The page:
Tailor communication – ensure that communication approaches are tailored to overcome identified barriers e.g. include non-digital channels, translate to local language, harness local networks of hard to reach populations and include positive images in information
Advocate – advocate for change when you identify gaps in support and services, or discriminatory policies.
Promote inclusivity – actively promote and celebrate inclusivity amongst staff and service users and discipline discriminatory behaviour from staff.
Ensure that programmes mitigate risk and incorporate the Do No Harm principle – strengthen accountability mechanisms and ensure that actors understand the protection principles and code of conduct, but also that communities know the standards and principles that should be front and centre of all response programmes.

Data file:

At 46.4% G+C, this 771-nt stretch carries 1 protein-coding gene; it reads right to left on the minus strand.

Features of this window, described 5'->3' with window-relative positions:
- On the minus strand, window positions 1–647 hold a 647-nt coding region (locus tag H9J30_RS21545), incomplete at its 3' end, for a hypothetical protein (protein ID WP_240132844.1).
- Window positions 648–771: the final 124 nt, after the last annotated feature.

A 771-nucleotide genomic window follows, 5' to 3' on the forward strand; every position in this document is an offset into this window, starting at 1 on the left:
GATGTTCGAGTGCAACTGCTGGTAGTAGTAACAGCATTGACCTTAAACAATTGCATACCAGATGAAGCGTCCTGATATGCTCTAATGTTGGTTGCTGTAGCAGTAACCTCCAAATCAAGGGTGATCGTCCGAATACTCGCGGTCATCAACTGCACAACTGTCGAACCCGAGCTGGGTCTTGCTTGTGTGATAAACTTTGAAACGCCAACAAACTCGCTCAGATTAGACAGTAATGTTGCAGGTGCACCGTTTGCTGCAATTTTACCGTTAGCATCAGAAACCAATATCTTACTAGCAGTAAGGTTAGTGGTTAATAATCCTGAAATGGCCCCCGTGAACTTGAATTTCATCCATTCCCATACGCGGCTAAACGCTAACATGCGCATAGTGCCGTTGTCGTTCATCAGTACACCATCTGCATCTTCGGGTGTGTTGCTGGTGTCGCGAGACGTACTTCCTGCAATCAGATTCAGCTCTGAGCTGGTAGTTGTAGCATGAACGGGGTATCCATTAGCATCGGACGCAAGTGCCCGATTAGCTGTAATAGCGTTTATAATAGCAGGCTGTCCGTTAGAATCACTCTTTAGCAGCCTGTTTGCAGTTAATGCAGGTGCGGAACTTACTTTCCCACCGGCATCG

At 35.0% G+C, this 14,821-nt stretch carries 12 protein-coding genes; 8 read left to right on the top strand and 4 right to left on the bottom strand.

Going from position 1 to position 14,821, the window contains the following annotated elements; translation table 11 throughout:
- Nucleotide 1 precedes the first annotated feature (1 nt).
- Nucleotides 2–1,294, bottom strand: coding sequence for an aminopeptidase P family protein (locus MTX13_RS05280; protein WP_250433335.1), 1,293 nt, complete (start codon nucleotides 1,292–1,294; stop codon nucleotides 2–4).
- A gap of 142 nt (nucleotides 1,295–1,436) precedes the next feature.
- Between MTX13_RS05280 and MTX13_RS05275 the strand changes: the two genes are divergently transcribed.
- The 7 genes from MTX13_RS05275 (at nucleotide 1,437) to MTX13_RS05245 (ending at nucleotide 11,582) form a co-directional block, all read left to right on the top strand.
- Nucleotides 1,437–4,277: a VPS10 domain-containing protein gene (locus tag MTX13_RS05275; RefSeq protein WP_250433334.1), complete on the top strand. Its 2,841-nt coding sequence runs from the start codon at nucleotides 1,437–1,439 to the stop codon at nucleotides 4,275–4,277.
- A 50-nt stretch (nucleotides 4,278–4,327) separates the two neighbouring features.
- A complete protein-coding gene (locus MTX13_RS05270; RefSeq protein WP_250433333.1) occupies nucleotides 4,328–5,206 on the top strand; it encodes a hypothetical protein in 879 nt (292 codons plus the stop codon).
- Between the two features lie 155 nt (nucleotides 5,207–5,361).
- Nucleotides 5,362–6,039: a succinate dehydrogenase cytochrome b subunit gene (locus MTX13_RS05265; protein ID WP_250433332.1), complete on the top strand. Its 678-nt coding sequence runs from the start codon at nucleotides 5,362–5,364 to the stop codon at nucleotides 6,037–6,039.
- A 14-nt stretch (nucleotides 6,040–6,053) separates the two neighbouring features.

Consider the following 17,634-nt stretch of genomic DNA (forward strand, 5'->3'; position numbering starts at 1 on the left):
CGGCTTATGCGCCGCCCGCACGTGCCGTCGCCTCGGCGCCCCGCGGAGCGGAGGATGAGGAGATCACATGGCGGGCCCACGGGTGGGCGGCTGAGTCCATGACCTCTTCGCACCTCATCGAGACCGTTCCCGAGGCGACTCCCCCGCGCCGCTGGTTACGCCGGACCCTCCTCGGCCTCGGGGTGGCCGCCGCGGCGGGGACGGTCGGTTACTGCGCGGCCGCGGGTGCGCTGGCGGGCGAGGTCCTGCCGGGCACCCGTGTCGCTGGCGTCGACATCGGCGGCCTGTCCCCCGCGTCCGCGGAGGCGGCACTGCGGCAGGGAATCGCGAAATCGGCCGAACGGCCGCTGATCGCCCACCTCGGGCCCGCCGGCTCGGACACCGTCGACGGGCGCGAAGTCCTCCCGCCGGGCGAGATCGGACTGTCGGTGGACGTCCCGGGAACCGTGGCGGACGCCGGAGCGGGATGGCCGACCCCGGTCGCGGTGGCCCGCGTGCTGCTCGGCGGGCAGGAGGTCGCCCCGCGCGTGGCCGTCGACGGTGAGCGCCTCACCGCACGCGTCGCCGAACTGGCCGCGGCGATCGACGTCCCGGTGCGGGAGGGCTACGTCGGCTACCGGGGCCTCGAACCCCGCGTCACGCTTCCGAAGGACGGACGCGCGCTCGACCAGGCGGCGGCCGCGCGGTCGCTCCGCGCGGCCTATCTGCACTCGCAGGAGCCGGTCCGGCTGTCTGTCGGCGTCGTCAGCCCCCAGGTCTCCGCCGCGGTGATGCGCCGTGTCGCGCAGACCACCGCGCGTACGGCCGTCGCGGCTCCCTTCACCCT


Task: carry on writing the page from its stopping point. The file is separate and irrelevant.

For a more in-depth exploration of how inclusive programmes are being designed and implemented in the field, including lessons and recommendations from practitioners, see our learning brief on Identifying vulnerable populations in COVID-19 prevention and response programmes.
Key takeaway messages
Vulnerability is a complex phenomenon and whilst there are some widely accepted key characteristics, there is no universal definition. This can impede inclusivity efforts.
People typically face intersecting dimensions of vulnerability which are expressed through societal forces, discrimination and identity characteristics. Since outbreaks typically exacerbate existing vulnerabilities and impact health outcomes, access to essential services and resilience, it is crucial that we apply an intersectional lens in order to support the diverse range of vulnerable groups affected.
When considering the COVID-19 pandemic, there is a wide range of groups and contexts to consider beyond the standard groups typically highlighted e.g., older people and people with disabilities.
Whilst each group experiences a unique set of needs and challenges and programmes should be tailored to some extent, there are several key actions which can be taken to make your programme more inclusive.